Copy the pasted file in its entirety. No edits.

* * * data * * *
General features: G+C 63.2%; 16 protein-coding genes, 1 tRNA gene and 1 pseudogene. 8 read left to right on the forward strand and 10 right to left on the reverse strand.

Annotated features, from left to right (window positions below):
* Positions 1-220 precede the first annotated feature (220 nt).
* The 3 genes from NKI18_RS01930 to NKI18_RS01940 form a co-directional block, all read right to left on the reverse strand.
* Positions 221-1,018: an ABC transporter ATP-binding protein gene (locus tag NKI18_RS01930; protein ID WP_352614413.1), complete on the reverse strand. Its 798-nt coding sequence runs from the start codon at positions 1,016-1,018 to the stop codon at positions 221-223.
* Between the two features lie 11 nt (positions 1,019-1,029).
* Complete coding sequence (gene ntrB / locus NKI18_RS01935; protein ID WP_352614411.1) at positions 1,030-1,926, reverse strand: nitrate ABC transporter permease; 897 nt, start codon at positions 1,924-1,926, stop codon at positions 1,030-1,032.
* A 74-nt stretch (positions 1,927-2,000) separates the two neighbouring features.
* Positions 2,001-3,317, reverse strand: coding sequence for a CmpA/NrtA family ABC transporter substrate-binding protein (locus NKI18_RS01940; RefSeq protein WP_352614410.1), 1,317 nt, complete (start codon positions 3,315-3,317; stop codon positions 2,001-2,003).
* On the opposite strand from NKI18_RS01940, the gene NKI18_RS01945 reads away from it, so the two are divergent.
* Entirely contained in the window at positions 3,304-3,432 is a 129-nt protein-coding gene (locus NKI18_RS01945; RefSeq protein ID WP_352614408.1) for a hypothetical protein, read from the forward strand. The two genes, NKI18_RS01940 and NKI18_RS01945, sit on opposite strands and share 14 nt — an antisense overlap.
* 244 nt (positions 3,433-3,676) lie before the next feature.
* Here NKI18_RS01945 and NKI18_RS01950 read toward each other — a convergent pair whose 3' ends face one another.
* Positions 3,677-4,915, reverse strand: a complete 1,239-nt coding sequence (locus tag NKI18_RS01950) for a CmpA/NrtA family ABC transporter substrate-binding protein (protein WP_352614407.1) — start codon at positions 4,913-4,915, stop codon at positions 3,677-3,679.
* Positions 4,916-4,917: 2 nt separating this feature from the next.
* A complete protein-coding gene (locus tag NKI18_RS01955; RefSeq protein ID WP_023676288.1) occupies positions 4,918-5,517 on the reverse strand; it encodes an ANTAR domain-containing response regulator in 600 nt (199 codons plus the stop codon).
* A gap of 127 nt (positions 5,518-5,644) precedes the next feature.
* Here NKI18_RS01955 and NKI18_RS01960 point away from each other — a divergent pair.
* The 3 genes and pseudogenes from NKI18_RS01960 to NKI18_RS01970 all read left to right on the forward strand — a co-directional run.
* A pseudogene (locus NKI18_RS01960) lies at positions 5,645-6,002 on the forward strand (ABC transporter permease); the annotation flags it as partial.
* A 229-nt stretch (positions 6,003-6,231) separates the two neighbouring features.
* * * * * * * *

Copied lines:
General features: G+C 63.2%; 16 protein-coding genes, 1 tRNA gene and 1 pseudogene. 8 read left to right on the forward strand and 10 right to left on the reverse strand.

Annotated features, from left to right (window positions below):
* Positions 1-220 precede the first annotated feature (220 nt).
* The 3 genes from NKI18_RS01930 to NKI18_RS01940 form a co-directional block, all read right to left on the reverse strand.
* Positions 221-1,018: an ABC transporter ATP-binding protein gene (locus tag NKI18_RS01930; protein ID WP_352614413.1), complete on the reverse strand. Its 798-nt coding sequence runs from the start codon at positions 1,016-1,018 to the stop codon at positions 221-223.
* Between the two features lie 11 nt (positions 1,019-1,029).
* Complete coding sequence (gene ntrB / locus NKI18_RS01935; protein ID WP_352614411.1) at positions 1,030-1,926, reverse strand: nitrate ABC transporter permease; 897 nt, start codon at positions 1,924-1,926, stop codon at positions 1,030-1,032.
* A 74-nt stretch (positions 1,927-2,000) separates the two neighbouring features.
* Positions 2,001-3,317, reverse strand: coding sequence for a CmpA/NrtA family ABC transporter substrate-binding protein (locus NKI18_RS01940; RefSeq protein WP_352614410.1), 1,317 nt, complete (start codon positions 3,315-3,317; stop codon positions 2,001-2,003).
* On the opposite strand from NKI18_RS01940, the gene NKI18_RS01945 reads away from it, so the two are divergent.
* Entirely contained in the window at positions 3,304-3,432 is a 129-nt protein-coding gene (locus NKI18_RS01945; RefSeq protein ID WP_352614408.1) for a hypothetical protein, read from the forward strand. The two genes, NKI18_RS01940 and NKI18_RS01945, sit on opposite strands and share 14 nt — an antisense overlap.
* 244 nt (positions 3,433-3,676) lie before the next feature.
* Here NKI18_RS01945 and NKI18_RS01950 read toward each other — a convergent pair whose 3' ends face one another.
* Positions 3,677-4,915, reverse strand: a complete 1,239-nt coding sequence (locus tag NKI18_RS01950) for a CmpA/NrtA family ABC transporter substrate-binding protein (protein WP_352614407.1) — start codon at positions 4,913-4,915, stop codon at positions 3,677-3,679.
* Positions 4,916-4,917: 2 nt separating this feature from the next.
* A complete protein-coding gene (locus tag NKI18_RS01955; RefSeq protein ID WP_023676288.1) occupies positions 4,918-5,517 on the reverse strand; it encodes an ANTAR domain-containing response regulator in 600 nt (199 codons plus the stop codon).
* A gap of 127 nt (positions 5,518-5,644) precedes the next feature.
* Here NKI18_RS01955 and NKI18_RS01960 point away from each other — a divergent pair.
* The 3 genes and pseudogenes from NKI18_RS01960 to NKI18_RS01970 all read left to right on the forward strand — a co-directional run.
* A pseudogene (locus NKI18_RS01960) lies at positions 5,645-6,002 on the forward strand (ABC transporter permease); the annotation flags it as partial.
* A 229-nt stretch (positions 6,003-6,231) separates the two neighbouring features.